Grief Is A Gift – Children’s Grief Center of the Great Lakes Bay Region

Grief Is A Gift

by Camille Nitschky, The Grief Lady

It’s that time of year again. Everyone bustling about with a multitude of things to do, trying to be cheery and festive and sometimes stressed out to the max as we roll into the busiest season celebrating with family and friends. So, what happens when someone dies to change the landscape of your family and friends during this time of traditions and ritual? Sometimes even right before the holiday, or perhaps on Hanukkah, or Kwanza, or Christmas Day. Or maybe it’s been years since they died but it bubbles up like it was yesterday. How then do you celebrate when your heart is breaking with the loss?

Sometimes you don’t. You stop. You freeze. You’re numb. You may not care what day it is and can’t even think about anything else but that your loved one is missing from all the festivities, let alone your life. Sometimes navigating your grief when you have children is even harder to separate yours from theirs and being there for them when you’ve got your own bundle of feelings to deal with. My best “advice” is to try to honor what’s in your heart. For you and for them. Whatever you need to get through, one moment at a time. It will pass. It will be January before you know it and December will be a blur.

Try to let your friends be there for you and if you need space, gently tell them you’re unable to receive their help but not to go too far away. They might not understand. If you’re a friend to someone who’s grieving, ask them what they need. Shovel their walk. Drop off some cookies. Give them a gift certificate for a holiday meal. Offer to decorate their tree or take their kids shopping to find something special for you, or even something special in memory of their person who died. A special candle to light or something to symbolize their love.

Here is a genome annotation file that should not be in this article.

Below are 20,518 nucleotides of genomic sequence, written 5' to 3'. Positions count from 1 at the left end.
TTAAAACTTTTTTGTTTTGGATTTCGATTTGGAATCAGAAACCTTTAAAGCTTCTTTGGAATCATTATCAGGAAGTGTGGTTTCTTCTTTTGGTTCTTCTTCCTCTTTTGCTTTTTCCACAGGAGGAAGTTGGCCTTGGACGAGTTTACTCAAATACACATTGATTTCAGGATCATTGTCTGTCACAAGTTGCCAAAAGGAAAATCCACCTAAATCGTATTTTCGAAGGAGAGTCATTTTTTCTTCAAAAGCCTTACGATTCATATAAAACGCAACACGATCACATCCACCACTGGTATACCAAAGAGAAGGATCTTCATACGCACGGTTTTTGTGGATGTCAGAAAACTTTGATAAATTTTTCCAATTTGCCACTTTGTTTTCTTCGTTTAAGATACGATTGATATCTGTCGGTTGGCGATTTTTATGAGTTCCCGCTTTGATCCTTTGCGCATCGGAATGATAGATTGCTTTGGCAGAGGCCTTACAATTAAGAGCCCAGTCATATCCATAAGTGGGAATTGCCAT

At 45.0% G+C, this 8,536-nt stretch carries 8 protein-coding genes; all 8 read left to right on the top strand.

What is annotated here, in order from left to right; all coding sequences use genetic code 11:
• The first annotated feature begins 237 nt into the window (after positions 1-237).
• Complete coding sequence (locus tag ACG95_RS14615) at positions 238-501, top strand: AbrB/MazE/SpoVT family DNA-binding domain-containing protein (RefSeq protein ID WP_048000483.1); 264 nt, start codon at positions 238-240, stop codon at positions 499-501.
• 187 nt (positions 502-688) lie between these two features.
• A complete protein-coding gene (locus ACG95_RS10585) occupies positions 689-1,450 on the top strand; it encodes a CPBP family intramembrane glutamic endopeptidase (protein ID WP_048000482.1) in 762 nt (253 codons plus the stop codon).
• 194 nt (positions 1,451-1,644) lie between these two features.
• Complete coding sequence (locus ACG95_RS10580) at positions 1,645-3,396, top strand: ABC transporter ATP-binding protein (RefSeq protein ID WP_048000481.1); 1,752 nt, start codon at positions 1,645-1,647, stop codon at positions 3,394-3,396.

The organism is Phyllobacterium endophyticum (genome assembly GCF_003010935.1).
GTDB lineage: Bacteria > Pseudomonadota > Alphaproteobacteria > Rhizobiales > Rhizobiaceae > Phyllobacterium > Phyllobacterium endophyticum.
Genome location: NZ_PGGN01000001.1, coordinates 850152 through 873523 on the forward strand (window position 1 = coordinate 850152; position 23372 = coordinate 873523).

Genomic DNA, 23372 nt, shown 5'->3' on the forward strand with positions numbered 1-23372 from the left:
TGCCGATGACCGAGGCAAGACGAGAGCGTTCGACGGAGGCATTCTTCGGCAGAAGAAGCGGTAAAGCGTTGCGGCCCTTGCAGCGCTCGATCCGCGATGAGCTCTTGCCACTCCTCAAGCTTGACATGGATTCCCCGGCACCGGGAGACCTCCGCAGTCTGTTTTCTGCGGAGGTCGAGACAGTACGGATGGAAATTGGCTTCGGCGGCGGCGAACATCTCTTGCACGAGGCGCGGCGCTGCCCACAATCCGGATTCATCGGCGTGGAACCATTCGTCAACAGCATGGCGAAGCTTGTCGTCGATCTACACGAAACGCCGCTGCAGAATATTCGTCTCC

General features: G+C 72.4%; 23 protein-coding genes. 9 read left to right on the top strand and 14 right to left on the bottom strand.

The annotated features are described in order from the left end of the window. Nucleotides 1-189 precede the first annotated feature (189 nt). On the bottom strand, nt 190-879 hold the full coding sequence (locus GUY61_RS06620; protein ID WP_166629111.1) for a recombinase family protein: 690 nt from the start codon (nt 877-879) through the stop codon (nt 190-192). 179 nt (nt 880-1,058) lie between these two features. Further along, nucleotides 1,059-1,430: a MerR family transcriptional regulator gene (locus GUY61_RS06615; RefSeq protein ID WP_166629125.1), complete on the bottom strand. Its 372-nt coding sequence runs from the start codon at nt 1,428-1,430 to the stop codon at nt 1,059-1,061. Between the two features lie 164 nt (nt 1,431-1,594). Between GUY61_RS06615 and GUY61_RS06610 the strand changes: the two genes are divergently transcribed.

There’s no right or wrong way to express your feelings. Grief is messy, hard, and doesn’t always make sense. I do know the worst thing is to try to deny it. Whatever you do, honor your grief, your sadness. Let the time you give yourself to grieve be the gift this season. Give it a place at the table. Share your memories, your love, and the many gifts their love gave you over their lifetime. You will continue to receive those gifts as long as you live. We love therefore we grieve. Thinking of that love makes grief truly a gift.

For more ideas on how to navigate grief during the holidays, check out the Children’s Grief Center’s NEWSLETTER.

Written by Camille Gerace Nitschky, the Executive Director at the Children’s Grief Center of the Great Lakes Bay RegionYou can follow the Children’s Grief Center of the Great Lakes Bay Region on Facebook and Instagram.

Also written by Camille: Grief Doesn’t Take a Holiday and Be Your Own Valentine